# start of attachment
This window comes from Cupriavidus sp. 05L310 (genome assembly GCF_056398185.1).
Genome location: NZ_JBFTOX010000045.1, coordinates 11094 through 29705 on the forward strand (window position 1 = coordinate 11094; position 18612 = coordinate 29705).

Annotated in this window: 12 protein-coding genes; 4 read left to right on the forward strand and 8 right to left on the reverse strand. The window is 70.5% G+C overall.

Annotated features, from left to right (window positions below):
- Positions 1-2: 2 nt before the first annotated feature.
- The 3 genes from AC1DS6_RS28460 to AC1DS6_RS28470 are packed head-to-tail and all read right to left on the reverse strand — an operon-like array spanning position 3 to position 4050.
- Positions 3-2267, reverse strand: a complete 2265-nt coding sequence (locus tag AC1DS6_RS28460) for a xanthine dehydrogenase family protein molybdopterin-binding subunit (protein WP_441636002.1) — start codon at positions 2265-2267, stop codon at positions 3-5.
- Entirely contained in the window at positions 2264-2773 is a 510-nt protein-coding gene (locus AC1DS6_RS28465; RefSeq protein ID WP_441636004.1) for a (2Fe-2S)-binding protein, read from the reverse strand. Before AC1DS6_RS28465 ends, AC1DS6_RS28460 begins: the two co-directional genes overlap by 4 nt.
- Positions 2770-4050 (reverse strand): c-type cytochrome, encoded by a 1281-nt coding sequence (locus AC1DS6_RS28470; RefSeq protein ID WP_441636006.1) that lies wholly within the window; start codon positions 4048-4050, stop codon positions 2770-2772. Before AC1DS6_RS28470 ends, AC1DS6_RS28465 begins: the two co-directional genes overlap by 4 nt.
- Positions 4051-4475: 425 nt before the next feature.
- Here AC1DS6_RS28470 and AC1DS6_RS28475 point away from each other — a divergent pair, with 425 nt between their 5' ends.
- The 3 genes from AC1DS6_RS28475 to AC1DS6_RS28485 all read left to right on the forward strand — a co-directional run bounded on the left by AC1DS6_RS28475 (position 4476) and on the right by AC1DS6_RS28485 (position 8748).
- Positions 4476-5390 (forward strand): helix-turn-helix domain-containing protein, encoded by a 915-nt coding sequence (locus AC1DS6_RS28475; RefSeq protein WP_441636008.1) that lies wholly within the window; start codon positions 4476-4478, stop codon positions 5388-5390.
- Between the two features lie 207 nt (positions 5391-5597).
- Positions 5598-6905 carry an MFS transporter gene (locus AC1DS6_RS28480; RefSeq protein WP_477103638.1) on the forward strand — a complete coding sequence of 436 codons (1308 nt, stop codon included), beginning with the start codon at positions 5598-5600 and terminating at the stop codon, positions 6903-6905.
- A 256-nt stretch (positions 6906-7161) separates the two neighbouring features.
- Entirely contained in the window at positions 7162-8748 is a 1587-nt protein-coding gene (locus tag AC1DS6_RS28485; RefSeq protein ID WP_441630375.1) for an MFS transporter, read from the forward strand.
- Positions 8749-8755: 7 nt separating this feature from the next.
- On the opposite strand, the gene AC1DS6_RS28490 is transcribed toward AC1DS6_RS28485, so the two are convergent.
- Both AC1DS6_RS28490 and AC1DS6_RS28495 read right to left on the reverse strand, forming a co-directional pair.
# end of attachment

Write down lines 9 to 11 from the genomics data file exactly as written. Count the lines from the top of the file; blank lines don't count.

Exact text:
- Positions 2770-4050 (reverse strand): c-type cytochrome, encoded by a 1281-nt coding sequence (locus AC1DS6_RS28470; RefSeq protein ID WP_441636006.1) that lies wholly within the window; start codon positions 4048-4050, stop codon positions 2770-2772. Before AC1DS6_RS28470 ends, AC1DS6_RS28465 begins: the two co-directional genes overlap by 4 nt.
- Positions 4051-4475: 425 nt before the next feature.
- Here AC1DS6_RS28470 and AC1DS6_RS28475 point away from each other — a divergent pair, with 425 nt between their 5' ends.